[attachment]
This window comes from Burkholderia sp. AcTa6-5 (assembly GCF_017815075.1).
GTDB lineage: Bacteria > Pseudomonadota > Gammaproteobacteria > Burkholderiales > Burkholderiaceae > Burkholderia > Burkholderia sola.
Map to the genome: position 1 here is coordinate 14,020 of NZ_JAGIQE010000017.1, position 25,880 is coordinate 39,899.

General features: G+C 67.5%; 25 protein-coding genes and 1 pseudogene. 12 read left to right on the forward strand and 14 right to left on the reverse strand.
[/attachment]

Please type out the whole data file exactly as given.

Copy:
This window comes from Burkholderia sp. AcTa6-5 (assembly GCF_017815075.1).
GTDB lineage: Bacteria > Pseudomonadota > Gammaproteobacteria > Burkholderiales > Burkholderiaceae > Burkholderia > Burkholderia sola.
Map to the genome: position 1 here is coordinate 14,020 of NZ_JAGIQE010000017.1, position 25,880 is coordinate 39,899.

General features: G+C 67.5%; 25 protein-coding genes and 1 pseudogene. 12 read left to right on the forward strand and 14 right to left on the reverse strand.